1. To Make Sponge: In a small bowl stir together 1/8 teaspoon of the yeast and the warm water and let stand 5 minutes, or until creamy. In a bowl stir together yeast mixture, 1/3 cup of the water, and 1cup of the bread flour. Stir 4 minutes, then over bowl with plastic wrap. Let sponge stand at cool room temperature for at least 12 hours and up to 1 day.
    2. 2
      2. To Make Bread: In a small bowl stir together yeast and milk and let stand 5 minutes, or until creamy. In bowl of a standing electric mixer fitted with dough hook blend together milk mixture, sponge, water, oil, and flour at low speed until flour is just moistened; add salt and mix until smooth and elastic, about 8 minutes. Scrape dough into an oiled bowl and cover with plastic wrap.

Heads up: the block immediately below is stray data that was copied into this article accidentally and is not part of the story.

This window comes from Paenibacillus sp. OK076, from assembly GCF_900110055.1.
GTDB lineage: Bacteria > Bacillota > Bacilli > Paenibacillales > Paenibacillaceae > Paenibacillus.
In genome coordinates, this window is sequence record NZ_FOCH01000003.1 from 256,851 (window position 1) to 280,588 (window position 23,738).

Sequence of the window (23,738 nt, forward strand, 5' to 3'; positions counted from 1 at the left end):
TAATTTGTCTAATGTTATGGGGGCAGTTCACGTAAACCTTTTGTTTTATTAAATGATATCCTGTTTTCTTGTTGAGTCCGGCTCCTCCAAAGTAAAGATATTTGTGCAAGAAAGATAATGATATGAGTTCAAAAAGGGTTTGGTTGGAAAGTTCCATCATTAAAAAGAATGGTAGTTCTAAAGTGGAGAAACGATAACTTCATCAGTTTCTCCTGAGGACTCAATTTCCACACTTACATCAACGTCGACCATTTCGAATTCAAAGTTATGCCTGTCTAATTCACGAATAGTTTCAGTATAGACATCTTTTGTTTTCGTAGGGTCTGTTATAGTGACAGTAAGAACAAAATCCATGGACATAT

3. 3
      3. Let dough rise at room temperature until doubled in bulk, about 1 1/2 hours. (Dough will be sticky and full of air bubbles.) Turn dough out onto a well-floured work surface and cut in half. Transfer each half to a parchment sheet and form into an irregular oval about 9 inches long. Dimple loaves with floured fingers and dust tops with flour. Cover loaves with a dampened kitchen towel. Let loaves rise at room temperature until almost doubled in bulk, 1 1/2 to 2 hours.
    4. 4
      4. At least 45 minutes before baking ciabatta, put a baking stone on oven rack in lowest position in oven and preheat oven to 425*F. (220*C).
    5. 5